The status of the war on illegal drugs would not be so alarming and confusing if we had a fully functioning Philippine Drug Enforcement Agency (PDEA) capable of not only leading the fight against drug trafficking, but also of keeping the public regularly informed of developments.
Similarly, we need the Dangerous Drugs Board (DDB), our policy-making body for drug prevention and control, to be active in this fight and provide strategy in eradicating the menace.
As things stand now, the nation is in the dark about the illegal drug situation because neither PDEA nor the DDB is meeting its responsibilities. Both have receded to the background in the drug war, while the center of gravity has decisively shifted to Malacañang Palace and the Philippine National Police (PNP). It is President Rodrigo Duterte himself who provides updates on what is going on, while our drug officials conveniently lurk in the shadows.
The public is not so clear as to what is really our national drug policy, and what drugs or substances are truly proscribed in the country.
No one from those agencies has briefed our people about the true extent of the drug menace, and why the situation requires the government to wage an intensive war against the illegal drugs trade. No one is telling the public whether the illegal drugs are coming from abroad, or whether they are being manufactured within the country, or in what proportions.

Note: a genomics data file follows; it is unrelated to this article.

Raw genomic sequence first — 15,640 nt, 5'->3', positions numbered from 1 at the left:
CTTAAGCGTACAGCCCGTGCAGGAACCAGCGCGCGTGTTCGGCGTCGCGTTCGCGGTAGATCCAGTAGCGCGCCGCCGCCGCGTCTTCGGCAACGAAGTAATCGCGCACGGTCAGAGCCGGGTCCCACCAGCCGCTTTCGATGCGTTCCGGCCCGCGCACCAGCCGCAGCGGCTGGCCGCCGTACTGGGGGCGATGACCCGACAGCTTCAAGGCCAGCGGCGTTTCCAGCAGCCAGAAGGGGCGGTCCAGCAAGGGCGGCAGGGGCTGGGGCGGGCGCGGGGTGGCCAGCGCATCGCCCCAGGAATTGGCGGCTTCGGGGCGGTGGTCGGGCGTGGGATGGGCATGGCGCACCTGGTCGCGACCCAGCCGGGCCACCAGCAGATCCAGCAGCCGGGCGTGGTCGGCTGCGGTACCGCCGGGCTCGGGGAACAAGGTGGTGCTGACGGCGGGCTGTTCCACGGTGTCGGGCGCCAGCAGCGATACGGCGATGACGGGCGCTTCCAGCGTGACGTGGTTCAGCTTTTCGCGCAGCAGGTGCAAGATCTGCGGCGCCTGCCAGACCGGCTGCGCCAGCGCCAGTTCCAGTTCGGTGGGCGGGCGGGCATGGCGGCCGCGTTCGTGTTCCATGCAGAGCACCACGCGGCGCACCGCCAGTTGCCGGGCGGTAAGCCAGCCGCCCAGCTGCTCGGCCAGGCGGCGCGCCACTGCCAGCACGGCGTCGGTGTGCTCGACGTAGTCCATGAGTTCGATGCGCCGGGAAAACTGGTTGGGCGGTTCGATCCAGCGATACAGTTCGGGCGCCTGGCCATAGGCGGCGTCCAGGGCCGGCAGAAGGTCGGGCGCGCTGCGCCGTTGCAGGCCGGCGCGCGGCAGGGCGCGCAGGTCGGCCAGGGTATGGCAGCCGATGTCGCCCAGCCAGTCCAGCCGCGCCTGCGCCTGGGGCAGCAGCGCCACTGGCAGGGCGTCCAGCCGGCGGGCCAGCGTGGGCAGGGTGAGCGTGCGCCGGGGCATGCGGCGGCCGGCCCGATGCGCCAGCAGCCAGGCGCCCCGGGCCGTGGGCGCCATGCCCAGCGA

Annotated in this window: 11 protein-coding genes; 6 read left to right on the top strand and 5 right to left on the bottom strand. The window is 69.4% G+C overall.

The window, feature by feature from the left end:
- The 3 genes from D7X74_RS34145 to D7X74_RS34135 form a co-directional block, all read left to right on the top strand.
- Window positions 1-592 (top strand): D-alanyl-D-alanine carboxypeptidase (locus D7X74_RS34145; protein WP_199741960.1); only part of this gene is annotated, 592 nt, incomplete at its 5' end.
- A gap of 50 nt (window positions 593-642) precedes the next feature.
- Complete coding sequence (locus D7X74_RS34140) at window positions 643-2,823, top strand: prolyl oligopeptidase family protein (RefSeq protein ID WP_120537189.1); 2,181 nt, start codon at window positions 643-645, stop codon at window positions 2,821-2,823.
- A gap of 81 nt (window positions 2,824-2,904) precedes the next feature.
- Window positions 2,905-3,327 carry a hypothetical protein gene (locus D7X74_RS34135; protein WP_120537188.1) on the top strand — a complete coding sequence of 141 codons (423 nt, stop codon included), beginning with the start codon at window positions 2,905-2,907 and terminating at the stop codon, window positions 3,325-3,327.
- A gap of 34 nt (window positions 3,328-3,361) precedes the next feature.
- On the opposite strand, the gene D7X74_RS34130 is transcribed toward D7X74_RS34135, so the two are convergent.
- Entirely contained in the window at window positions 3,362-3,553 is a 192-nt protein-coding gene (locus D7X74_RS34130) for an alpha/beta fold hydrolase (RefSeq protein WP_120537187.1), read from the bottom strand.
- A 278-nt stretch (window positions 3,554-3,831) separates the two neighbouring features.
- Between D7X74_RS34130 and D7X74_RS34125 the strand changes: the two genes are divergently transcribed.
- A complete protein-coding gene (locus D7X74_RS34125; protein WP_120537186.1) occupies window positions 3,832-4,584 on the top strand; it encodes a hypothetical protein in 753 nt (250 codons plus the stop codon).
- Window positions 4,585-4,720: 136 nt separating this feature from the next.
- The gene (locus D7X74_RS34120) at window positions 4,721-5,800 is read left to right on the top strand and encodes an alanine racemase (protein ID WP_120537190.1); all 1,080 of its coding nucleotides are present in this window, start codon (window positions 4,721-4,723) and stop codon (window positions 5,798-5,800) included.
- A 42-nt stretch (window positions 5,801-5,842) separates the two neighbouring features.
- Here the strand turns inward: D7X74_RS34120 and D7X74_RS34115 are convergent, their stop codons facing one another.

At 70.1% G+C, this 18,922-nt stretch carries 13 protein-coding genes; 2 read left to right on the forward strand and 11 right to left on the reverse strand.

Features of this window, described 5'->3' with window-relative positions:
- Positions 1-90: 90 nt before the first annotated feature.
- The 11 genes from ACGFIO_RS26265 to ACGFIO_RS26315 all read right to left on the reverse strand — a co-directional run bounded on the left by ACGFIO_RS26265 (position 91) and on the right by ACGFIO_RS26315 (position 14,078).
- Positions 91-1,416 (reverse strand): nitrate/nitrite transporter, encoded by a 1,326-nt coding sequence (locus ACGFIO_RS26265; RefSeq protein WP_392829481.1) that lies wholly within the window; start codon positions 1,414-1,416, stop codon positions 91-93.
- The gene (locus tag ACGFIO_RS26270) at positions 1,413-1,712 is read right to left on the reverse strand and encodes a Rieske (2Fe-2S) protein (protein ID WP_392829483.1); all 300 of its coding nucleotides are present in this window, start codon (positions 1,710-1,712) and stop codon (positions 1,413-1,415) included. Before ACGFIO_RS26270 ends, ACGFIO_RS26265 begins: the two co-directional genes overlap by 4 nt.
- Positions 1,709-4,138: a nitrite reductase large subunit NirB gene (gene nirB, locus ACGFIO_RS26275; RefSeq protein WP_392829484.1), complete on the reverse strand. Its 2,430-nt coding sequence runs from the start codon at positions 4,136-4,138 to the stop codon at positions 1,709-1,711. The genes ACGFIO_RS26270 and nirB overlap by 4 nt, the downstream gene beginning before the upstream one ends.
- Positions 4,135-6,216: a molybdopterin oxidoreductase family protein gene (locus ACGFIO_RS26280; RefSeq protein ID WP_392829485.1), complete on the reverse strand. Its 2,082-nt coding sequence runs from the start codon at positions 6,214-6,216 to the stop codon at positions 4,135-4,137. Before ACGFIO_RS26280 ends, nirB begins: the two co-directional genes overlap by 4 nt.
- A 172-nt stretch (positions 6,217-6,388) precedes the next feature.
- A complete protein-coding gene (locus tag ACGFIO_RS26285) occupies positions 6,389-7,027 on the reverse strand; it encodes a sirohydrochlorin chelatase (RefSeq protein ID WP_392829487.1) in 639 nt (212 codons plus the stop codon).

It is the media and not the PDEA that maintains a sustained count of the number of people killed in the war on drugs or the number of those who have been arrested for drug offenses.
As provided for by law, PDEA is the lead anti-drug law enforcement agency, responsible for preventing, investigating and combating any dangerous drugs, controlled precursors and essential chemicals within the country. The agency is tasked with the enforcement of the penal and regulatory provisions of Republic Act No. 9165 (R.A. 9165), otherwise known as the Comprehensive Dangerous Drugs Act of 2002.
Given this, we submit that it is the PDEA, and not President Duterte, who should be sounding the alarm about the illegal drugs situation in the country. It is the agency that should be conducting regular briefings on the progress of the war on drugs.
When it is suggested by some that the country is close to being a narco-state because of the involvement of public officials in the illegal drugs trade, we presume that this assessment comes mainly from intelligence gathered by our drug agency. And PDEA should be the most qualified body to tell us the real score.
PDEA and the Dangerous Drugs Board must earn their keep by doing their jobs.